Tributes have been paid to the late Jim Treacy, a lifelong lobbyist for the preservation of the education of young farmers.
He passed away peacefully in December 2020 and was laid to rest in his hometown of Cahir, Co. Tipperary alongside his loving wife, the late Josie Treacy.
Rockwell College Farm
A proud Kilkenny native, Jim was one of the first farm mangers to qualify through the Farm Apprenticeship Scheme in 1968/69.
After which, he managed a pig farm in Knocklong, Co. Limerick for several years, before taking over the management of Rockwell College Farm.
In hindsight, a sure indication of the pioneering work Jim would embark on during his lifetime on behalf of young farmers across the country.
Jim was to be the purveyor of many vast developments in Rockwell over his 40 years there.
Under Jim’s management, the 310ha (765-acres) farm amassed a milking platform of 192hs (475-acres), supporting a dairy herd of 620 cows.
He utilised the remaining lands for tillage as he believed it was optimum grass management that drove the entire operation at Rockwell. He believed in this concept so much that he drove awareness around in many places besides on his own farm.
Driving awareness around agricultural management was something Jim was no stranger to in his lifetime.
Alongside running (and upscaling) Rockwell Farm and raising his family in Cahir with Josie, Jim was also an original founding member of the Irish Farm Managers Association (IFMA) in the 1970s.
During his time with the IFMA, Jim occupied many roles, such as chairman and president, respectively. He was the current president in the association’s fiftieth year.
Padraig Cunnane, IFMA chairman, and John Fitzgerald, committee member, paid tribute to the deceased in a joint statement. “Jim Treacy was the embodiment of what it meant to be a motivational yet benevolent man.”
“To anyone lucky enough to have met Jim, his passion for encouraging the practical education of young people in farming radiated from him whenever he spoke.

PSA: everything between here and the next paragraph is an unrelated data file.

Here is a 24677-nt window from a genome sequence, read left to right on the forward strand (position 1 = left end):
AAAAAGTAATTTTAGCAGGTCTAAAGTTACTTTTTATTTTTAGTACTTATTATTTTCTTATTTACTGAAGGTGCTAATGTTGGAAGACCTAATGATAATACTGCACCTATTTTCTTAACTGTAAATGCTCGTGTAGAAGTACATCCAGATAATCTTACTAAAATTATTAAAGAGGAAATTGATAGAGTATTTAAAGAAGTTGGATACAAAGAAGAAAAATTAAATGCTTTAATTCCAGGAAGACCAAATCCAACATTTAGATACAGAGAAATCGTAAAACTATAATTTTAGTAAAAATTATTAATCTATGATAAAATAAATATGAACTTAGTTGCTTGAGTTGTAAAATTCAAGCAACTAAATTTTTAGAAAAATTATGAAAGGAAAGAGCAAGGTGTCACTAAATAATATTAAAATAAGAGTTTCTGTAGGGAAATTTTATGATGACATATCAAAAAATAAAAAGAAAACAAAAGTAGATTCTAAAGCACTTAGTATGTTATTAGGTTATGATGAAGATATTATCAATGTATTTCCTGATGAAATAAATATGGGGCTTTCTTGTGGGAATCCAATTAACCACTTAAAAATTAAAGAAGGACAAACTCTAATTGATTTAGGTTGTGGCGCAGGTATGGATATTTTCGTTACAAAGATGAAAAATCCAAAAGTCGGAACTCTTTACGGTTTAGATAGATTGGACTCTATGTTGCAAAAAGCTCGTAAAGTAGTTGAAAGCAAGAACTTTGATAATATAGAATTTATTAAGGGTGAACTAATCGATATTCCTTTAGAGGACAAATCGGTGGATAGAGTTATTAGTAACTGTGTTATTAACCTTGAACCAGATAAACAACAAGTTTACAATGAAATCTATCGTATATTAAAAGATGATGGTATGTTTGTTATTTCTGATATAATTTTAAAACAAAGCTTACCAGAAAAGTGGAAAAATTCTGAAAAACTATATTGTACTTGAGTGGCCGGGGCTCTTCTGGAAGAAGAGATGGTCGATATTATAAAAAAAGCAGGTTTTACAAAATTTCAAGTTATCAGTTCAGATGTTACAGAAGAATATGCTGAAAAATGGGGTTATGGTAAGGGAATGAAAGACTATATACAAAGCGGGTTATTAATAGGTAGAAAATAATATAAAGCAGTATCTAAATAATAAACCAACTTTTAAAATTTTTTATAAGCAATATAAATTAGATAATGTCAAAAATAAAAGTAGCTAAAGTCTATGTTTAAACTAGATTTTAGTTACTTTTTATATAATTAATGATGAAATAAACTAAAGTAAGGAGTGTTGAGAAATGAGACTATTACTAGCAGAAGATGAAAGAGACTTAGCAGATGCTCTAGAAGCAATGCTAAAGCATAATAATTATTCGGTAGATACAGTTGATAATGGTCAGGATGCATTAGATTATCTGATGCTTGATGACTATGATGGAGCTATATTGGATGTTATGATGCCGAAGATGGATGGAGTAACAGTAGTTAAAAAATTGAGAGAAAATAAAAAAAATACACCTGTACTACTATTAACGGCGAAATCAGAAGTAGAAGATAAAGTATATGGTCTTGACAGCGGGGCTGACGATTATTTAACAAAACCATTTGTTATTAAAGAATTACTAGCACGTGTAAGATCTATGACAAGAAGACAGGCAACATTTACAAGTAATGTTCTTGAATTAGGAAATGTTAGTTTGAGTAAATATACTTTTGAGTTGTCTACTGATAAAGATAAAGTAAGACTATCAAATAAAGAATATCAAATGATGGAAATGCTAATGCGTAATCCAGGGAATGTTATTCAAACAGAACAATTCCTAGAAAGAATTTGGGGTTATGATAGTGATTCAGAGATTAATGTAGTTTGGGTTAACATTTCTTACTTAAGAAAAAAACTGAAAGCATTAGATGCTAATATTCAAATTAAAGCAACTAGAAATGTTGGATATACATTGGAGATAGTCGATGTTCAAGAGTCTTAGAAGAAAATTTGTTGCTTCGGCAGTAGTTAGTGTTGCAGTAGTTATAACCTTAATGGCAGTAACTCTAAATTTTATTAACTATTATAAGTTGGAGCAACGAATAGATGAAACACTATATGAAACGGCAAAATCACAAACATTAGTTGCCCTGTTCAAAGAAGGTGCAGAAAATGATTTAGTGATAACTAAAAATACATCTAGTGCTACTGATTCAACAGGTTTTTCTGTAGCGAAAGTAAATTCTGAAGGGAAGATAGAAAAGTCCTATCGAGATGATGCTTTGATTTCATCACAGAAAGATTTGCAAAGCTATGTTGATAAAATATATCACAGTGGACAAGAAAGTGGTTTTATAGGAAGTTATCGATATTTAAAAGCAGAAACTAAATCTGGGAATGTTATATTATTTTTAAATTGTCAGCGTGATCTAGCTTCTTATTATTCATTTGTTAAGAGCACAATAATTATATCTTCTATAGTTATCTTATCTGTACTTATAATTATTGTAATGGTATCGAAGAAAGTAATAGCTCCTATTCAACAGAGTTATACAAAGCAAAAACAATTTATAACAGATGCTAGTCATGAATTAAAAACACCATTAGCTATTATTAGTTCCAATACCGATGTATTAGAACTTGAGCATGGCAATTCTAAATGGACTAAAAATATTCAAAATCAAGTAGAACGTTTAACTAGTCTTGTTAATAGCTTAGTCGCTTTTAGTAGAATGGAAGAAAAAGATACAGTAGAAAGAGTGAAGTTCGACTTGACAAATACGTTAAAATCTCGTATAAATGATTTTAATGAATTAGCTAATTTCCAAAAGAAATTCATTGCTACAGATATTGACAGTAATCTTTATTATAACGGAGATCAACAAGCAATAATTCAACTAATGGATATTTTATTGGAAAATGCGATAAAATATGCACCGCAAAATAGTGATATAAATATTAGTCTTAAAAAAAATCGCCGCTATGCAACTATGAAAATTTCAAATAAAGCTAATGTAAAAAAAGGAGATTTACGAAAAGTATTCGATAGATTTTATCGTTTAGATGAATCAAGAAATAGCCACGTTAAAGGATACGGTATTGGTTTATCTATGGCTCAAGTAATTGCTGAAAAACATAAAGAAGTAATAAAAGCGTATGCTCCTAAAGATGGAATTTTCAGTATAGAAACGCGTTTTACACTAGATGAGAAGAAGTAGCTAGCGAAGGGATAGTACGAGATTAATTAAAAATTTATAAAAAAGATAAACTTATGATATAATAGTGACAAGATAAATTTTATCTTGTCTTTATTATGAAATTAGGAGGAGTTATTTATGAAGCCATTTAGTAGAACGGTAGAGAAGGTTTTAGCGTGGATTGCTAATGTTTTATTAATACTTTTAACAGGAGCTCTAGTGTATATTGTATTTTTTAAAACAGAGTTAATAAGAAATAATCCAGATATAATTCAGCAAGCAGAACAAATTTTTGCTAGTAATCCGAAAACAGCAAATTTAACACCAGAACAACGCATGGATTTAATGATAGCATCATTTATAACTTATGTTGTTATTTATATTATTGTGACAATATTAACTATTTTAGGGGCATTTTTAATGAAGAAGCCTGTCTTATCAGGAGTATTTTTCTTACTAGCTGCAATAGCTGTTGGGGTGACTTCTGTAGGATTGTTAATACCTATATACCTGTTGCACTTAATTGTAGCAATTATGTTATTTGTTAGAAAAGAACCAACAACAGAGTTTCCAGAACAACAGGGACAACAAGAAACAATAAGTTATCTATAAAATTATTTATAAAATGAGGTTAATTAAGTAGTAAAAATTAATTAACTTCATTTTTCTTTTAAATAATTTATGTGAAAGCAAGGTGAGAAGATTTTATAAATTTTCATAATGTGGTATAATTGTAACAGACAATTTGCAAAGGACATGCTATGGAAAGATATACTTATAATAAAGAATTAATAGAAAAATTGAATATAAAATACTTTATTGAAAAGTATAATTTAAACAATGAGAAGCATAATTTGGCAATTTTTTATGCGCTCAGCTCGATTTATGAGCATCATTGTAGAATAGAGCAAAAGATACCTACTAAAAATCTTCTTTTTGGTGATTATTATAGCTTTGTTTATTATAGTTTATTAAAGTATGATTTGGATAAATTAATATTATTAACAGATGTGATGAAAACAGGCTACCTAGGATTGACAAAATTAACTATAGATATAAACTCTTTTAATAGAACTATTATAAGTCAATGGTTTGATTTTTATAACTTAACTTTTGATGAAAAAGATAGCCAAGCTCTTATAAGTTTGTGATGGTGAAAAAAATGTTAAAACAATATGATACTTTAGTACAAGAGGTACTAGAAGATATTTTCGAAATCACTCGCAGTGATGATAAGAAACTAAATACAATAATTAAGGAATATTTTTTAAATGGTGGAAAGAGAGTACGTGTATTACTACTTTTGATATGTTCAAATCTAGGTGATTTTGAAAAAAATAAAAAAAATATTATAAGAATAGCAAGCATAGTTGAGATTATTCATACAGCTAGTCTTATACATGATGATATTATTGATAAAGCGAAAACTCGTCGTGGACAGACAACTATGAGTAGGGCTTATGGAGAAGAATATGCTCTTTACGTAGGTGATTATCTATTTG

“For those who never met him, his powerful presence can still be felt in the changes he helped to incite during his lifelong commitment to the farming community.”
“However, his most enduring and perhaps most important role for the IFMA is the legacy he leaves behind with it.”
Educating young farmers
For many years, Jim Treacy advocated for the highest level of farm management competency and support of the IFMA members in achieving their goals.
“From this, he proved to be a wonderful mentor, a powerful guiding force and an instrumental voice for young farmers and young people hoping to embark on farming careers.”
Jim lobbied for the education of young people throughout his life, but never so much as when he lobbied for the establishment of the Professional Diploma in Farm Management.
He had always been disappointed in the termination of the Farm Apprenticeship Scheme.
He believed it had been a highly regarded training platform and without the practical education it offered and worried farm management was not headed in the healthiest of directions.
It was this belief that was his motive for promoting the importance of the current professional diploma in farm management.
Jim knew that young farmers needed a practical, hands-on training in farming, not just for the sake of their individual careers, but for the preservation of farming.
‘Someone that fought for the future of farming’
“It was Jim’s calming, yet compellingly strong nature that was instrumental in ensuring this diploma was established for the upcoming farming generation.” Cunnane and Fitzgerald stated.
“Undoubtedly Jim will be remembered for many reasons and as many things. A devoted husband, a loving father and grandfather, a caring brother, a dependable friend, the list is endless.”
“But among the farming community, it is safe to say he will be remembered as someone that fought for the future of farming and for the individuals on whom farming depends, a true gentleman of immense integrity whose loss will be keenly felt,” they concluded.